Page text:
The only living creature in Manhattan not furious at Llewyn Davis is a cat.
He has certainly exhausted the humans in his life. Llewyn heckles fellow musicians, repays hospitality with resentment and shuns successful artists as sellouts. He is homeless, and after the second half of his musical duo leapt from the George Washington Bridge, he is friendless too. While Llewyn crashes with a married couple, their nimble and orange cat escapes out of the building and into New York’s gray sloshy snow, and Llewyn stumbles after the last responsibility anyone should have ever given him.
“Inside Llewyn Davis,” the ninth film by Joel and EthanCoen in the last 13 years, is not so much a journey than a directionless unraveling of the central character. Oscar Isaac, whose last prominent role was a deadbeat gangster in Drive, plays the bushy-haired folk singer scraping by in New York’s Greenwich Village on the cusp of Bob Dylan’s arrival in the early1960s.
The Manhattan folk community is small and incestuous. Jean (Carey Mulligan), a soulful singer, battles Llewyn constantly, first over the cat’s unannounced stay and then over her pregnancy.
Llewyn is envious of the more prosperous Jim (Justin Timberlake), her new boyfriend. He chides their bourgeois success as square, but understands artistic purity doesn’t pay the bills, either. Record sales are nonexistent, and he runs out of sympathetic friends and empty couches.
With the cat cradled in his arms, Llewyn sets off to Chicago to reverse his fortunes on a chance meeting with a gruff recording company bigwig (F. Murray Abraham). A heroin-ravaged jazz musician (John Goodman) harasses him throughout his journey across the Midwest.
The Coen brothers are adept at leading their characters into gloomy inertia. The central figures in “The Big Lebowski” and “Barton Fink” are no better at the end then they were at the beginning. Jerry Lundegaard, played by William H. Macy in “Fargo,” and Josh Brolin’s Llewelyn Moss in “No Country For Old Men” make decisions that get progressively worse for everyone around them.
The same is true for Llewyn Davis, who fails to grasp that the music business is really a people business. He is rich in talent but short on empathy, and even a 1,600 mile surrealistic journey cannot shake him of his selfishness. An allusion to “The Odyssey” was deliberate; the cat’s name, Ulysses, reveals a connection to the epic. This is Homer’s story truncated at the moment Odysseus is shipwrecked and adrift, far from home, with resolution a distant shore.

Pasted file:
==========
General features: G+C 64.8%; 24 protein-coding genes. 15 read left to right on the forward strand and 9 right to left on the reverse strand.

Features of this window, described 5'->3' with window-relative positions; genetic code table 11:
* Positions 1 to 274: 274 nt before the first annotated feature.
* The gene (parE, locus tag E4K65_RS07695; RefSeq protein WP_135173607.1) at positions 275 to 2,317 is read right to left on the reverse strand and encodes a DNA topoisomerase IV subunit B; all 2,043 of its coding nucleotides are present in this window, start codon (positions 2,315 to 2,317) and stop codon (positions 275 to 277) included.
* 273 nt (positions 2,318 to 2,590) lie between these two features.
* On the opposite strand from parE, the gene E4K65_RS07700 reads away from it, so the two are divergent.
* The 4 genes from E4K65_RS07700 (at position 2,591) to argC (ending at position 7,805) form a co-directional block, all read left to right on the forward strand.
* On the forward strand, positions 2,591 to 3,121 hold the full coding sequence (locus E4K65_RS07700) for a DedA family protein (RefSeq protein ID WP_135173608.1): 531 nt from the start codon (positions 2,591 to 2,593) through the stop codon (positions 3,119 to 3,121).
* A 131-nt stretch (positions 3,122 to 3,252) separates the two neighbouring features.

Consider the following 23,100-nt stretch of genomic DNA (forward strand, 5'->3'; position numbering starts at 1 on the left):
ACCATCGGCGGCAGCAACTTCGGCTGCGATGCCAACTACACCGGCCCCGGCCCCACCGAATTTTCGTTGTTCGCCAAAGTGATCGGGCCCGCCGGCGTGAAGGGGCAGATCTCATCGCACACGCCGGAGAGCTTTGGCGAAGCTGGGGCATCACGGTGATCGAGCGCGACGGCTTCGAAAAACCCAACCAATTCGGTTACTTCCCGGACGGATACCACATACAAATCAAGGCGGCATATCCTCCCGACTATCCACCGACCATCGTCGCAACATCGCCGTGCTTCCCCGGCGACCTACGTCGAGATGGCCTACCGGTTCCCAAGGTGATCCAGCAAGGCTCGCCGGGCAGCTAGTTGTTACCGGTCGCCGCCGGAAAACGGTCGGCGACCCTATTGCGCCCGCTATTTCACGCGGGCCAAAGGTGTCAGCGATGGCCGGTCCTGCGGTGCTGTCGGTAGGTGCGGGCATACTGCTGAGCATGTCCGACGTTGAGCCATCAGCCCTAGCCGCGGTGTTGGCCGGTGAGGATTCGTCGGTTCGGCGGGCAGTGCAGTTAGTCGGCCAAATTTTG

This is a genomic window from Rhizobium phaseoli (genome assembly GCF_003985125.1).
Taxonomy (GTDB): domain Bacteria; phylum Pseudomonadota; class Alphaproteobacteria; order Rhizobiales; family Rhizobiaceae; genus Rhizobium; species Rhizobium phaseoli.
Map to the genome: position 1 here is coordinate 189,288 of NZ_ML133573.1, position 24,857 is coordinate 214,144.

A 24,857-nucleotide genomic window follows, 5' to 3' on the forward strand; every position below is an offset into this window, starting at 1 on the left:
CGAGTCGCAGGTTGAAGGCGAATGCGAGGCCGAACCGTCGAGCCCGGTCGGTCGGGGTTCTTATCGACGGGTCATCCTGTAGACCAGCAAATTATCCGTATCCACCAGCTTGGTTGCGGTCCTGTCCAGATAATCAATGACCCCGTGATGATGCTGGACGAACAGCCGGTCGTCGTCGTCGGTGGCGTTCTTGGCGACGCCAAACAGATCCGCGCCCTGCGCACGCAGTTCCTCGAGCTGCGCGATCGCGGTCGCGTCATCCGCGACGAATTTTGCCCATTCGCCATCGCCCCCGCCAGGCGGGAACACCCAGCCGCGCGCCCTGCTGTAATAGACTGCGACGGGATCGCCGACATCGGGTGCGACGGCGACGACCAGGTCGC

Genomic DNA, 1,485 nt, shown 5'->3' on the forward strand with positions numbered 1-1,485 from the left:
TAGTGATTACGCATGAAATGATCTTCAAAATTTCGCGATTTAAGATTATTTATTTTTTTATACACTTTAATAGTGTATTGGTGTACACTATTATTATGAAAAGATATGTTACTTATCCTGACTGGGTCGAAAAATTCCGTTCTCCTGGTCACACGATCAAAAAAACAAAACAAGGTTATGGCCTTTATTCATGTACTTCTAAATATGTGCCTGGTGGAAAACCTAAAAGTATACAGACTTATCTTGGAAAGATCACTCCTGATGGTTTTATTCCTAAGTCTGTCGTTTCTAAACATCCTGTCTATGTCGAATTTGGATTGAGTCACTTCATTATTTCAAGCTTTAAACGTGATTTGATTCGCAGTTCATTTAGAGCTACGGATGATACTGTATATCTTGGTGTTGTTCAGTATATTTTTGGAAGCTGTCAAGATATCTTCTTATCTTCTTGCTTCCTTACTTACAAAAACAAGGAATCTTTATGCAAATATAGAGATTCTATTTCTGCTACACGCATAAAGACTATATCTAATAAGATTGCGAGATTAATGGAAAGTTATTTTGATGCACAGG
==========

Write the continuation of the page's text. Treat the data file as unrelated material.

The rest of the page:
The music is a central part of the film. Aspects of his character and some background details are lifted from real-life folk singer Dave Van Ronk, a champion of the New York folk scene in the 1960s. For the soundtrack, Marcus Mumford of Mumford & Sons fills in as Llewyn’s partner, his voice filling out “Fare Thee Well,” the song that bookends the film inside the smoke-swirled Gaslight Cafe, a Manhattan folk music landmark.
In a few scenes, the film’s rich music is in danger of being overrun by the darkly cynical behavior of its characters, who look sublime and spiritual on the dark stage and mean-spirited in the light. Llewyn isn’t the only terrible person in the film — just the worst off because of it.
The film enters the Oscar race with a bit of momentum, having won the Grand Prix jury award at Cannes and best feature at the Gotham Awards this year. The field, already crowded with contenders “12 Years A Slave,” “Gravity” and others, will become very competitive with “American Hustle” and the Scorsese-helmed “The Wolf of Wall Street” opening later this month.
“Inside Llewyn Davis” is yet another darkly brilliant film from the Coen brothers, as cryptic and beautifully shot as any other in their repertoire, and only flawed if you diverge from the Coens’ worldview. Those who want characters who end up learning some big lesson at the end will be disappointed by the subversion of convention we expect with these filmmakers, but loyal fans will feel rewarded.
There might not be any higher meaning to take away from this film. Llewyn is talented yet unperceptive — a man fated to crawl around the fringes of success because he can only reach people with his songs, but not his words.